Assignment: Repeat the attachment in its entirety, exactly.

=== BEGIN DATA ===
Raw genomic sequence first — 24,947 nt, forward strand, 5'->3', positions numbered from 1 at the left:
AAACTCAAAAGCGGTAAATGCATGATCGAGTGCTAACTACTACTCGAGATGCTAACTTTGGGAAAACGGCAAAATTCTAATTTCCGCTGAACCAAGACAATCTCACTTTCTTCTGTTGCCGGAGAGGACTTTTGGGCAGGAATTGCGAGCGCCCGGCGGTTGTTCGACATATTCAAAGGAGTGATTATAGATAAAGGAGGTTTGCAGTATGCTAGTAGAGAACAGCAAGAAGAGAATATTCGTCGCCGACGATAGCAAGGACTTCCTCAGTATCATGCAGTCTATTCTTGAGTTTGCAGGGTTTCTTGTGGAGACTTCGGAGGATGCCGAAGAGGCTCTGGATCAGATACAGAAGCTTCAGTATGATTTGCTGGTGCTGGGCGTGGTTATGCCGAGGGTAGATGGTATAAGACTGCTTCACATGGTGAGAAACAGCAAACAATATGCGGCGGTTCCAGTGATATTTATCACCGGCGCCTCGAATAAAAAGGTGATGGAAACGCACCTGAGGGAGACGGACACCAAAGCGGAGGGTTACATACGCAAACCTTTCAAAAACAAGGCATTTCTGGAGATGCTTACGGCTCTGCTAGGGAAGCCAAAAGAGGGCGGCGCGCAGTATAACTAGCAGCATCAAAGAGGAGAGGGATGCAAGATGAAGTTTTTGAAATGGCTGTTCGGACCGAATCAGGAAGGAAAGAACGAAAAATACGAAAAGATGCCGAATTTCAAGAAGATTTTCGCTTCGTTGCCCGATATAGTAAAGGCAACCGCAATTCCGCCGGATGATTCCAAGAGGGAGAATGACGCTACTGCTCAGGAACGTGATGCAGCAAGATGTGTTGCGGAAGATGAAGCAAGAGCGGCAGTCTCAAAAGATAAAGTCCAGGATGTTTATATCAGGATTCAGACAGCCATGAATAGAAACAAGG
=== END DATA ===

Raw genomic sequence first — 24,947 nt, forward strand, 5'->3', positions numbered from 1 at the left:
AAACTCAAAAGCGGTAAATGCATGATCGAGTGCTAACTACTACTCGAGATGCTAACTTTGGGAAAACGGCAAAATTCTAATTTCCGCTGAACCAAGACAATCTCACTTTCTTCTGTTGCCGGAGAGGACTTTTGGGCAGGAATTGCGAGCGCCCGGCGGTTGTTCGACATATTCAAAGGAGTGATTATAGATAAAGGAGGTTTGCAGTATGCTAGTAGAGAACAGCAAGAAGAGAATATTCGTCGCCGACGATAGCAAGGACTTCCTCAGTATCATGCAGTCTATTCTTGAGTTTGCAGGGTTTCTTGTGGAGACTTCGGAGGATGCCGAAGAGGCTCTGGATCAGATACAGAAGCTTCAGTATGATTTGCTGGTGCTGGGCGTGGTTATGCCGAGGGTAGATGGTATAAGACTGCTTCACATGGTGAGAAACAGCAAACAATATGCGGCGGTTCCAGTGATATTTATCACCGGCGCCTCGAATAAAAAGGTGATGGAAACGCACCTGAGGGAGACGGACACCAAAGCGGAGGGTTACATACGCAAACCTTTCAAAAACAAGGCATTTCTGGAGATGCTTACGGCTCTGCTAGGGAAGCCAAAAGAGGGCGGCGCGCAGTATAACTAGCAGCATCAAAGAGGAGAGGGATGCAAGATGAAGTTTTTGAAATGGCTGTTCGGACCGAATCAGGAAGGAAAGAACGAAAAATACGAAAAGATGCCGAATTTCAAGAAGATTTTCGCTTCGTTGCCCGATATAGTAAAGGCAACCGCAATTCCGCCGGATGATTCCAAGAGGGAGAATGACGCTACTGCTCAGGAACGTGATGCAGCAAGATGTGTTGCGGAAGATGAAGCAAGAGCGGCAGTCTCAAAAGATAAAGTCCAGGATGTTTATATCAGGATTCAGACAGCCATGAATAGAAACAAGG